Furong Cave

Furong Cave (Chinese: 芙蓉洞) is a karst cave located on the banks of the Furong River, 20 km (12 mi) from the seat of Wulong District, Chongqing, People's Republic of China.[1]

Furong Cave
芙蓉洞
Stalactites in the Furong Cave
LocationWulong District, Chongqing
Length2.846 km (1.768 mi)
Official namePart of the South China Karst
Reference1248-007
Inscription2006 (30th Session)
Coordinates29°13′10″N 107°54′35″E

History

First discovered by local farmers in 1993 the cave was opened to tourists in 1994. It became a national 4A tourist site in 2002 then in June 2006 part of the South China Karst UNESCO World Heritage Site ; the only cave in China on the UNESCO list.[2]

In 1994, 1996 and 2001, cave experts from countries including China, the UK, USA, Ireland and Australia undertook comprehensive explorations of the cave.[3]

Description

Furong Cave has a total length of 2,846 m (9,337 ft) and a width varying from 30 m (98 ft)50 m (160 ft). Inside, the cave is divided into three sections, with the first featuring colorful subterranean features. The remaining two areas focus on the science of cave formation. There are more than 30 features inside the cave including the 15.76 m (51.7 ft), 21.04 m (69.0 ft) stone waterfall (巨型石) at the foot of which coral-like projections extend to 120 cm (47 in).[4]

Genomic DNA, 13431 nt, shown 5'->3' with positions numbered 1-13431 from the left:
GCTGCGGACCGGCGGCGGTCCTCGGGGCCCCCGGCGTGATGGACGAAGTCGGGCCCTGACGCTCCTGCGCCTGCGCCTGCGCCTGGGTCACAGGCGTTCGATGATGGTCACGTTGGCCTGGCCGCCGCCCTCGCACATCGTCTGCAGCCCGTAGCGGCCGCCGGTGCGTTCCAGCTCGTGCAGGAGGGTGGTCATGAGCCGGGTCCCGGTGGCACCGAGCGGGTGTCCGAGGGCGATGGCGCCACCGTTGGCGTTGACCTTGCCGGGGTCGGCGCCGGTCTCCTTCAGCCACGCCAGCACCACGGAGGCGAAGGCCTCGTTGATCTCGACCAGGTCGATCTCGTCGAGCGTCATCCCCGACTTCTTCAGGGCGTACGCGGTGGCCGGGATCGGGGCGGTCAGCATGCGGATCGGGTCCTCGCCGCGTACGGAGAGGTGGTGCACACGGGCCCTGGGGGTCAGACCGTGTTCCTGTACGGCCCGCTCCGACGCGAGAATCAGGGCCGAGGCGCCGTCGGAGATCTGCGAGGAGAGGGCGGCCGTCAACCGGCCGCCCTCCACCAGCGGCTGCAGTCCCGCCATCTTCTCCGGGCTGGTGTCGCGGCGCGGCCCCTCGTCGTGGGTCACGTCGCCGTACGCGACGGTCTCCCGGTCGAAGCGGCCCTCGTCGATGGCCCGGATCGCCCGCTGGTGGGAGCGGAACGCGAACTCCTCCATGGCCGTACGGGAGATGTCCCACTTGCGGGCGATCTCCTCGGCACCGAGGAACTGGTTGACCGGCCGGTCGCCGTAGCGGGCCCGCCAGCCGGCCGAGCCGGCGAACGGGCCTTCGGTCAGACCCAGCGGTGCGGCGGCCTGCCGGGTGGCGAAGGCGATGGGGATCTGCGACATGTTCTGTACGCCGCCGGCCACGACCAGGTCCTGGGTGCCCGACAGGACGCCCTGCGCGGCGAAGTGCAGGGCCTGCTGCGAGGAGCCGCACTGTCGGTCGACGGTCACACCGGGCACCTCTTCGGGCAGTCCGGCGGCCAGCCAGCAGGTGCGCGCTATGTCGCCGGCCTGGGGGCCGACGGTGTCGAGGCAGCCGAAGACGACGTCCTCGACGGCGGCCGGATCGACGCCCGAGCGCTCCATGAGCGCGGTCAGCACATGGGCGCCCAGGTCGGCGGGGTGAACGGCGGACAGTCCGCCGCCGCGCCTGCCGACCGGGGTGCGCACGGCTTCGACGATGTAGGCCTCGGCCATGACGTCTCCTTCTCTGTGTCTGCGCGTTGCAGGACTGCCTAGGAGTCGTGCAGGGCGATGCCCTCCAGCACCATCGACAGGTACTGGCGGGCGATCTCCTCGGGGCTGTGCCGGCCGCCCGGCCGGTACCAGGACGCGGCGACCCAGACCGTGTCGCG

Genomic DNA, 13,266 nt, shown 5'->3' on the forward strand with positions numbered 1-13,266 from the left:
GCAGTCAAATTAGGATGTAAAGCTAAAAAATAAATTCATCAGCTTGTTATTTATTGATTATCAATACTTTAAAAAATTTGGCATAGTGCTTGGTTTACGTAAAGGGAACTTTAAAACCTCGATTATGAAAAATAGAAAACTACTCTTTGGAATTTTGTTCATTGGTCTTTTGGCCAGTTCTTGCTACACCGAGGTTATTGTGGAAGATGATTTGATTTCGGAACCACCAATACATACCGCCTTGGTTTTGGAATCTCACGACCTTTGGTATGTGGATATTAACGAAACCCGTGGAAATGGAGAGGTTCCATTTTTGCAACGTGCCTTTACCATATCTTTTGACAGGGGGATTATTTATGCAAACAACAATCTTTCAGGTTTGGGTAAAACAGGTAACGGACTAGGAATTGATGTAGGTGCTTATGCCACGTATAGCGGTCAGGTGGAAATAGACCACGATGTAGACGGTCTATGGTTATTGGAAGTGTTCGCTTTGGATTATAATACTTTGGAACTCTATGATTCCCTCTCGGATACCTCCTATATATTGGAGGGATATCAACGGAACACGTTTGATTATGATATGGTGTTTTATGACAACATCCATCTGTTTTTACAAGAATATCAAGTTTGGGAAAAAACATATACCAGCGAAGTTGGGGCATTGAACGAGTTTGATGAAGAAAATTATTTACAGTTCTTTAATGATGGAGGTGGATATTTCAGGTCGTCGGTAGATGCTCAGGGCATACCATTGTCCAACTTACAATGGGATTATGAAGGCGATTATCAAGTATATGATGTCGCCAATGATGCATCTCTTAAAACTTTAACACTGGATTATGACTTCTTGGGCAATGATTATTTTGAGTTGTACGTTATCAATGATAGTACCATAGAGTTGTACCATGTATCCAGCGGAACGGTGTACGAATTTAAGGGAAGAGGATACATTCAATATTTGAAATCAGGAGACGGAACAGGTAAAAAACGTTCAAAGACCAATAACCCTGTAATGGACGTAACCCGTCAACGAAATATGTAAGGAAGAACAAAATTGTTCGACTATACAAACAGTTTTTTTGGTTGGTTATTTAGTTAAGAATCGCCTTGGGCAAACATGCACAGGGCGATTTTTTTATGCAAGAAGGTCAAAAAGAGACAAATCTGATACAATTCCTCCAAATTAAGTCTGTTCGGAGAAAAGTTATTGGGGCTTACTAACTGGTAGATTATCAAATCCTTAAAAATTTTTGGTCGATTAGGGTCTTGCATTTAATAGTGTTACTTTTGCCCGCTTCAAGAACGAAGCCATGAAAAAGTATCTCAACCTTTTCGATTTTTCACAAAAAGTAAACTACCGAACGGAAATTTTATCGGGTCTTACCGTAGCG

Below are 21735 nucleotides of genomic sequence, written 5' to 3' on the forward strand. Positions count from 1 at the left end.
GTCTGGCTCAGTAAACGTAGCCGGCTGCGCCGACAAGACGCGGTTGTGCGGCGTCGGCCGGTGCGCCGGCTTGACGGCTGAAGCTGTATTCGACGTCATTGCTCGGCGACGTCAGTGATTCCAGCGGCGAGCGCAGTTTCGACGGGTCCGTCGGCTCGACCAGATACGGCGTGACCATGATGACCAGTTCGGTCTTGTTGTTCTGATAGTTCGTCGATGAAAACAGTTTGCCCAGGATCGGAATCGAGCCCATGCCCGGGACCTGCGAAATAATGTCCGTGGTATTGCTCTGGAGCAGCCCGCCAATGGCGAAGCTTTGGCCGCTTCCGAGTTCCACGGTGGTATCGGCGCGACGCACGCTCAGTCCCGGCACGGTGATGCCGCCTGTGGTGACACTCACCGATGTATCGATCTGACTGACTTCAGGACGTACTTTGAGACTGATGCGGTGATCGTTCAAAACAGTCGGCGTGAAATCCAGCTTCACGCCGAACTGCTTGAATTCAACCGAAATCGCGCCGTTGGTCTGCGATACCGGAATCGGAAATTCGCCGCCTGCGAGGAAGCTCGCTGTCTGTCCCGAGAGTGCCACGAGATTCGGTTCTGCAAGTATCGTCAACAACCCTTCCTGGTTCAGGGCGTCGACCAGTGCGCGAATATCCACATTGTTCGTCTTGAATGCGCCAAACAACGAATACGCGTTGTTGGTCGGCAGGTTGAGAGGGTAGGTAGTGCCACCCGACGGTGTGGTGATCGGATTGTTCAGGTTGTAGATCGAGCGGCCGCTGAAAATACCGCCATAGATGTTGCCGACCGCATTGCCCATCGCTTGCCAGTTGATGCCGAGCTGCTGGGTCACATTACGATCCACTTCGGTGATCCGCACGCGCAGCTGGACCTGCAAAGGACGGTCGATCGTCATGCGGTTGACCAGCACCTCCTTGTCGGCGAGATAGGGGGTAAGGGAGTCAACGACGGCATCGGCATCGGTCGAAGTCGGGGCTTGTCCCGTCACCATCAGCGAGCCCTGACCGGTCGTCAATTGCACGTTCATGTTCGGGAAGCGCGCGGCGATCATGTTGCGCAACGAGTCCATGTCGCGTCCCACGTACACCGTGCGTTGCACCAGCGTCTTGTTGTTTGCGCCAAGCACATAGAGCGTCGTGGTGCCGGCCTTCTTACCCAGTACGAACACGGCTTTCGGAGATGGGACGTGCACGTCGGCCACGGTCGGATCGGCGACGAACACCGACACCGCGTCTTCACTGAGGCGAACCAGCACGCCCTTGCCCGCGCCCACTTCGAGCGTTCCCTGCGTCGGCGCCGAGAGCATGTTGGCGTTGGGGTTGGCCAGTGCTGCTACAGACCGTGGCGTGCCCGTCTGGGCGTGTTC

In the vicinity of the cave spread over a total area of around 20 km2 (7.7 sq mi), there are more than 50 vertical shafts with a depth of over 100 m (330 ft). including the 920 m (3,020 ft) deep Steam Shaft (汽坑洞), the deepest in Asia.

Formed during the Cambrian/Ordovician Periods some 500 million years ago,[2] the cave features numerous rarely found speleothems including coral and dog-tooth like crystalline calcite flowers as well as a variety of helictites, and crystalline gypsum flowers.[5]

See also

References

  1. 芙蓉洞 [Furong Cave] (in Chinese). Xinhua. October 12, 2005. Retrieved February 16, 2011.
  2. "Furong Cave". Retrieved February 14, 2011.
  3. 神秘梦境 芙蓉洞 [Mysterious Dreamscape - Furong Cave] (in Chinese). Xinhua. December 6, 2005. Retrieved February 15, 2011.
  4. 芙蓉洞 [Furong Cave] (in Chinese). June 4, 2006. Retrieved February 15, 2011.
  5. "Furong Cave". Karst Dynamics Laboratory, Guangxi Normal University, PRC. Archived from the original on October 6, 2014. Retrieved February 14, 2011.


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